By Jessica Able, Record Staff Writer
From now through Independence Day, Catholics in the United States are encouraged to reflect upon their religious liberties, pray about religious freedom and take action.
These three suggestions are part of the annual Fortnight for Freedom observance, sponsored by the United States Conference of Catholic Bishops. It runs from June 21 to July 4 this year.
A special Fortnight for Freedom Mass was celebrated in the Archdiocese of Louisville on June 23 at the Little Sisters of the Poor Chapel, 15 Audubon Plaza Drive.
Father Patrick Dolan, a retired chaplain and brigadier general in the Army National Guard, celebrated the Mass on the solemnity of the Sacred Heart of Jesus.
Father Dolan, pastor of St. Teresa of Calcutta Church in Fairdale, Ky., told the congregation of about 75 that the Fortnight for Freedom is an opportunity to consider “what religious liberty is all about” and “why we endeavor to make it happen.”
“The question becomes ‘how do we work for bettering the lives of people … all while being faithful to our Lord and God?’ ” he said.
Jesus did not take up arms to defend people, Father Dolan noted, nor did he engage in legal pursuits.
“He pushed back gently enough but with a firmness underneath that gentleness,” he said.
Father Dolan said Catholics must look to the example of St. Paul who was able to transform a large portion of the Mediterranean world “by bringing the freedom that allows the grace of God to work in us.”
“You bring that freedom also. You do it in two ways. One is simply by good example and prayer — the thing everyone can do. Good example and prayer — they go hand in hand.They make you shine like a beacon in the darkness of the empty world,” he said.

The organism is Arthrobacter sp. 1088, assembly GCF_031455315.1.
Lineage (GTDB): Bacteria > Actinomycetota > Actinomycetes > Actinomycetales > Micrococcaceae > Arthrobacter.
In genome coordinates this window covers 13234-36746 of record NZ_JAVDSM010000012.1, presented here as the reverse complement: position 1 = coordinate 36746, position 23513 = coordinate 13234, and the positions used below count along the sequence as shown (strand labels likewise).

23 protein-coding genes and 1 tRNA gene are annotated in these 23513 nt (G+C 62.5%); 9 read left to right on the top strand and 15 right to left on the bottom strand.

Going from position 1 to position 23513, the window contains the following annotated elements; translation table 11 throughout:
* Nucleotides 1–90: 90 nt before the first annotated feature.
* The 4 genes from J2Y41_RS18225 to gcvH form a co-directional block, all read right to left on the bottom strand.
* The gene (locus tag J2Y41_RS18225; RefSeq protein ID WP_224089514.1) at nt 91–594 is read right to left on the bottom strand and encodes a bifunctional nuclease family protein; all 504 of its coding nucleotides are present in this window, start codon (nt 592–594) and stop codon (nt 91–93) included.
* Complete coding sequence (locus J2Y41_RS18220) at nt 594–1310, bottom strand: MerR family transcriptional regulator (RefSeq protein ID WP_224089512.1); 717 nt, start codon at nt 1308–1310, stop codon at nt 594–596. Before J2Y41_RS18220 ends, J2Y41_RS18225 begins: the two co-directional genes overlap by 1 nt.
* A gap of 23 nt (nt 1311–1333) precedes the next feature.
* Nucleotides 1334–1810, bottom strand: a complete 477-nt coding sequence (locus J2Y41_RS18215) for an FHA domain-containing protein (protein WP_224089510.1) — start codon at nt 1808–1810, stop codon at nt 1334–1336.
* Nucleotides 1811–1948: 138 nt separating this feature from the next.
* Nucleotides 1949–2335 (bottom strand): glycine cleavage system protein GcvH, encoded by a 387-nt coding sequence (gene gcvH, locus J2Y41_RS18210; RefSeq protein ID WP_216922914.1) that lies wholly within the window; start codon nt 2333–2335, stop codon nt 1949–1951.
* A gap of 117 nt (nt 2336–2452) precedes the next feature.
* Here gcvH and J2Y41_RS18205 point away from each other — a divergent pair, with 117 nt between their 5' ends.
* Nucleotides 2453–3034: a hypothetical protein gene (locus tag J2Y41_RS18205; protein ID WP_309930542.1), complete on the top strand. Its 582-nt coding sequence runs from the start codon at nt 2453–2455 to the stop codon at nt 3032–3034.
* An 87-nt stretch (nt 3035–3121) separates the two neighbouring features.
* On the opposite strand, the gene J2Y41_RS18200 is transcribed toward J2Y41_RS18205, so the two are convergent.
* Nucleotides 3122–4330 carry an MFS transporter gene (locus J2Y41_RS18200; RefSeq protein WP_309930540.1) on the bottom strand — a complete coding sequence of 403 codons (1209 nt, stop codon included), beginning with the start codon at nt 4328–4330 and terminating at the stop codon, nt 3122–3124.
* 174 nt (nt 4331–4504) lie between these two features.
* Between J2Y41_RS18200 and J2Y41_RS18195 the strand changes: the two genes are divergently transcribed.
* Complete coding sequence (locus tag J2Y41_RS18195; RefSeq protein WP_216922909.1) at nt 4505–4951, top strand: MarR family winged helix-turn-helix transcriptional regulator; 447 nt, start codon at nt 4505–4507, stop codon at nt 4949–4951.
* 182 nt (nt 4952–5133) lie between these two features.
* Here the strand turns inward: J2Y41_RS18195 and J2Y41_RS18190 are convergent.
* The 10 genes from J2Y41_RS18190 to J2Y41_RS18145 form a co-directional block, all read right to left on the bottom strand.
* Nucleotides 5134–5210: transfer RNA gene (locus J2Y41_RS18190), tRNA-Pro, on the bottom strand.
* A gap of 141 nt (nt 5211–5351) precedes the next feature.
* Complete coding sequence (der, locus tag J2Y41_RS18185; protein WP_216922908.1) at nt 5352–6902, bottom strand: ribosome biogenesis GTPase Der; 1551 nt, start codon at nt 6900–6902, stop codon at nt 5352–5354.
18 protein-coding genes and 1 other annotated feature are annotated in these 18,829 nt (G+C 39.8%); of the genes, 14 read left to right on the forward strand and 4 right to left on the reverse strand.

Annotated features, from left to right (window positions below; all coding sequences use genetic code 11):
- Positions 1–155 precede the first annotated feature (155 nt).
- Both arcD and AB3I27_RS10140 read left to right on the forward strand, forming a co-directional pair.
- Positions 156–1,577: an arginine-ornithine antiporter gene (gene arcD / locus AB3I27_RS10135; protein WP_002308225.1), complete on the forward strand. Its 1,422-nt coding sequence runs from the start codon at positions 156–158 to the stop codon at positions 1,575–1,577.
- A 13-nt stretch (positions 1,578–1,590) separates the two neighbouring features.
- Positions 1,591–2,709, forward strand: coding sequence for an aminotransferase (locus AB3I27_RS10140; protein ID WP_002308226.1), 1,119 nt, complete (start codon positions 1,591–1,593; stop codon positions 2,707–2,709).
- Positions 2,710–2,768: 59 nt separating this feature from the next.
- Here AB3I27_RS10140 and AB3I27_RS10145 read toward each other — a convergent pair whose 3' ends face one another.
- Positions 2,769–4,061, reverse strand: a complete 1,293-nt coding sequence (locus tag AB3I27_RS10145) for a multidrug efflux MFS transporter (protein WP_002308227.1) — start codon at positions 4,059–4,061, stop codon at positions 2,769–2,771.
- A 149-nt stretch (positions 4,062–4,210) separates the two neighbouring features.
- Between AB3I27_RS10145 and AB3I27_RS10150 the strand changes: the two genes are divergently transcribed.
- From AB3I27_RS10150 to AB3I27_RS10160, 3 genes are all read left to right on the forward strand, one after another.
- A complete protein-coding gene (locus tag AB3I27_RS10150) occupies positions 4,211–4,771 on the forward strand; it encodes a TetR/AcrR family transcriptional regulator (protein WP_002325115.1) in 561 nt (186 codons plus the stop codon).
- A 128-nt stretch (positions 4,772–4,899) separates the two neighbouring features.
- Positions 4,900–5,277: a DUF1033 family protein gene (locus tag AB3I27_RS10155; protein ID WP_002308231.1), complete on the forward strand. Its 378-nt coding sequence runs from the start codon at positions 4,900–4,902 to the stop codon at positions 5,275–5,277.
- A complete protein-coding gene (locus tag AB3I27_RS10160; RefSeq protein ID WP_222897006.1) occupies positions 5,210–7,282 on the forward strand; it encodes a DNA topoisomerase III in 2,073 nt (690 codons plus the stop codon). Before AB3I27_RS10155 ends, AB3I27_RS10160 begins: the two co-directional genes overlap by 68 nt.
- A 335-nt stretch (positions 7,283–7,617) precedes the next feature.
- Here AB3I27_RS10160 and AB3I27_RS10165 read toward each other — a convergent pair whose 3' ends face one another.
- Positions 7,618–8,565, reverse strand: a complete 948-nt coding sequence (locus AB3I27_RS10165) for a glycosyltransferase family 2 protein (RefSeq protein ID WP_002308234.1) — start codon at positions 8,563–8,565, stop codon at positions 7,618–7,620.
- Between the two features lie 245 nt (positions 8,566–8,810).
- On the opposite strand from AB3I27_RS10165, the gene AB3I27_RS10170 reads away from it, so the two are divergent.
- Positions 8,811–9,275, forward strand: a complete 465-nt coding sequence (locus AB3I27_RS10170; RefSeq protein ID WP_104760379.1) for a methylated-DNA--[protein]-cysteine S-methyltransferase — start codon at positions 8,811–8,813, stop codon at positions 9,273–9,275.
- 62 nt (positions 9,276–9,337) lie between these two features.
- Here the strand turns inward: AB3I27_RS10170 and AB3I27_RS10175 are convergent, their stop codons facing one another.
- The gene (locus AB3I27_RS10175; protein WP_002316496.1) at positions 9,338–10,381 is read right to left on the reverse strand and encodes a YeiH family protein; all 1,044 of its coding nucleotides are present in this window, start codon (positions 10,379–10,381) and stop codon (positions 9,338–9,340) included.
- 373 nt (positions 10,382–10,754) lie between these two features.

The second way to champion religious freedom is organizationally, Father Dolan said, whether by using legal action within a country to “maintain freedoms that are necessary” or sending the military into countries to defend those who are persecuted.
“And sometimes nations have to listen to the words of the Old Testament: ‘You shall not stand by idly while your neighbor’s life is at stake.’ It doesn’t mean to use all kinds of senseless violence, but sometimes we do interpose ourselves and say, ‘No, we will not let you do this wrong. I’m as big as you are and we are going to have it out ourselves.’ Sometimes we have to send the military places.
“We have an obligation to help defend others who can’t defend themselves,” he said.
Father Dolan noted that religious persecution still permeates numerous countries throughout the world, and he has served in several in the Army National Guard, including Iraq, Kuwait, Egypt, Saudi Arabia and Qatar.
“The question that we face is what do we do to be able to try to address those wrongs in right and true and Christ-like ways? Good example and prayer are always good.
“May you through prayer and good example be able to be beacons of religious freedom. May you also be able to know how to wisely stand up to support those who need your help or to even intersperse yourself individually or organizationally where its needed to stop evil form happening,” he said.
For additional Fortnight for Freedom information, visit usccb.org/fortnight.